It is important to consider a PVL injury in term infants presenting with motor abnormalities or developmental delay, even when there has been an absence of obvious perinatal difficulties.[8]

Diagnostic Procedures[edit | edit source]

Brain imaging[edit | edit source]

Ultrasonography - Can be used in utero and postnatally. Cystic changes and increased echogenicity are indicators of PVL. After 1 week of birth, ultrasonography which yields no abnormalities can exclude PVL as a diagnosis.[5]

MRI - Can be used earlier than ultrasonography. Repeated MRIs and diffuse tension imaging can be used to determine prognostic information by tracking grey matter atrophy and tract degeneration.[5]

Outcome Measures[edit | edit source]

add links to outcome measures here (see Outcome Measures Database)

Management / Interventions
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Prevention is the best form of treatment. An important aspect in this regard is ensuring arterial CO2 (PCO2)does not fall below 35mmHg. [5]

In low-birth-weight infants, inhalation of NO has been seen to decrease the incidence of PVL. [5]

Cooling, as done for HIE has had little attention in the research and thus has no definable outcomes.[5]

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References[edit | edit source]

  1. 1.0 1.1 Volpe JJ. Neurobiology of periventricular leukomalacia in the premature infant. Pediatric research. 2001 Nov;50(5):553-62.
  2. 2.0 2.1 2.2 2.3 2.4 2.5 2.6 Ahya KP, Suryawanshi P. Neonatal periventricular leukomalacia: current perspectives. Research and Reports in Neonatology. 2018 Jan 10:1-8.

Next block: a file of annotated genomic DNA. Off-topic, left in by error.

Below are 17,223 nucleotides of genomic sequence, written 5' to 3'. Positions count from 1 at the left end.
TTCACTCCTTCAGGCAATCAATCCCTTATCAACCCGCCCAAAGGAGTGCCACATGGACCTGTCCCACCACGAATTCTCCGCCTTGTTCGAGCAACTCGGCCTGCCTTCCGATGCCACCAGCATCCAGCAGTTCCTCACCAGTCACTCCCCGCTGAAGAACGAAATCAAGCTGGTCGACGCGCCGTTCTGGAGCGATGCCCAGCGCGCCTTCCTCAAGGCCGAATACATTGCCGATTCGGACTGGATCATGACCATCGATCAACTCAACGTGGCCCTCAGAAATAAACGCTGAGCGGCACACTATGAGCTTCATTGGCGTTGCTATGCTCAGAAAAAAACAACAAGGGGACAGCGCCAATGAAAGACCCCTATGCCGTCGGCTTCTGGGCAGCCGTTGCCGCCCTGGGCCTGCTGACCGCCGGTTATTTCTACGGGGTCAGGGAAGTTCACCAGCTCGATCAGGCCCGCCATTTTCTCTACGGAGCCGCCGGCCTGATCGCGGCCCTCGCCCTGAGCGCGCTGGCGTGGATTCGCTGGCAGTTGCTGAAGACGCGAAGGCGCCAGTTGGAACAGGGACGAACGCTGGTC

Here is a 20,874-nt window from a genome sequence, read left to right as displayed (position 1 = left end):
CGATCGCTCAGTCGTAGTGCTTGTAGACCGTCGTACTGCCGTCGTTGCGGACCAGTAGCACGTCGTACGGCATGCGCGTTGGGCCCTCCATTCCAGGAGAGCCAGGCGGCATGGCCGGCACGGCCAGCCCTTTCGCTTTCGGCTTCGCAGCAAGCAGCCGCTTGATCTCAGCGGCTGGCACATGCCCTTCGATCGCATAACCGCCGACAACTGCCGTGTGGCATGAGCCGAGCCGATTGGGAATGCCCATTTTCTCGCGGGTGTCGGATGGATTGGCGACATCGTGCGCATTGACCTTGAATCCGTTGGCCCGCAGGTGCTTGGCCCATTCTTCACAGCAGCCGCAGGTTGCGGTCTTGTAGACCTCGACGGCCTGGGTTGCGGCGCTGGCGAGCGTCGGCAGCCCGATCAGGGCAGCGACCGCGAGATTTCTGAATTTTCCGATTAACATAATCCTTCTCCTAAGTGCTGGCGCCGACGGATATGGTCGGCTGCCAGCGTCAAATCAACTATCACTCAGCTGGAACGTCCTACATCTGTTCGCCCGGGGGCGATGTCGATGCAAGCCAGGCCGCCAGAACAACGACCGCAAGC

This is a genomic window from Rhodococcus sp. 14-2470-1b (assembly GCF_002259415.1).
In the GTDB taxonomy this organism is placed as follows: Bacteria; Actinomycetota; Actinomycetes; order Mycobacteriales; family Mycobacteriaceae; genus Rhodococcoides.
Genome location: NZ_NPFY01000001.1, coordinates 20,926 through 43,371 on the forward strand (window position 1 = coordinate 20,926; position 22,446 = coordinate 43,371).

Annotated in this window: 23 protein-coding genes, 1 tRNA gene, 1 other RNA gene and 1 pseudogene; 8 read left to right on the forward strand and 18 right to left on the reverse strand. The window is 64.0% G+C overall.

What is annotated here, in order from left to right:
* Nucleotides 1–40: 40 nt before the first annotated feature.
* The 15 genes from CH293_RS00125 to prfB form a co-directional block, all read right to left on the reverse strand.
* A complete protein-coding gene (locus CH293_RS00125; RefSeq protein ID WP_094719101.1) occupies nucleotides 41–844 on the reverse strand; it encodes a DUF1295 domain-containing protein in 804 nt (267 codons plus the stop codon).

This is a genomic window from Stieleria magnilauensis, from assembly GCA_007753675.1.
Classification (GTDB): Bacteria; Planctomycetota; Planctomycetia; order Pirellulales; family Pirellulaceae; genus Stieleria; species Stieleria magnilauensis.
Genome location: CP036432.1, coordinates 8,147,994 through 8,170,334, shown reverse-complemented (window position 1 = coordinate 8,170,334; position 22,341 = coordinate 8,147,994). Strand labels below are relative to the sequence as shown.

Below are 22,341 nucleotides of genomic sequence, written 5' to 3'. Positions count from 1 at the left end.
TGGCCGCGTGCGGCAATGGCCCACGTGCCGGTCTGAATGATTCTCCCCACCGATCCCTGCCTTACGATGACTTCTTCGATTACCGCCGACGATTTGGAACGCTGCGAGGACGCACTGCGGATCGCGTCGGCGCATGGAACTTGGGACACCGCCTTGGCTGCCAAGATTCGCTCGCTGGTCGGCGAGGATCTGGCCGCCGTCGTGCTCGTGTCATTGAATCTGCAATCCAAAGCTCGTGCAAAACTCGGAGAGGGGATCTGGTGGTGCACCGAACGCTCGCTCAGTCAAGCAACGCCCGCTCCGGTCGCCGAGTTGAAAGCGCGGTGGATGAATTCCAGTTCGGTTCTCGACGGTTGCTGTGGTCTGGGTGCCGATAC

3. Gallagher A, Bulteau C, Cohen D, Michaud JL. Neurocognitive Development: Normative Development. Elsevier; 2019 Sep 22.
  4. 4.0 4.1 Sharma R, Sekhon S, Cascella M. White matter lesions.
  5. 5.00 5.01 5.02 5.03 5.04 5.05 5.06 5.07 5.08 5.09 5.10 Deng W, Pleasure J, Pleasure D. Progress in periventricular leukomalacia. Archives of neurology. 2008 Oct 13;65(10):1291-5.
  6. 6.0 6.1 6.2 Imamura T, Ariga H, Kaneko M, Watanabe M, Shibukawa Y, Fukuda Y, Nagasawa K, Goto A, Fujiki T. Neurodevelopmental outcomes of children with periventricular leukomalacia. Pediatrics & Neonatology. 2013 Dec 1;54(6):367-72.
  7. Radiology Masterclass. MRI interpretation T1 vs T2 images. Available from (Accessed 28th September 2023)
  8. 8.0 8.1 8.2 Miller SP, Shevell MI, Patenaude Y, O’Gorman AM. Neuromotor spectrum of periventricular leukomalacia in children born at term. Pediatric neurology. 2000 Aug 1;23(2):155-9.
  9. Anne Hansen. Periventricular Leukomalacia. Available from: [last accessed 27/09/2023]
  10. Brain - Bit by Bit. Periventricular leukomalacia on neonatal ultrasound; white matter injury of prematurity, DESHI. Available from: [last accessed 04/10/2023]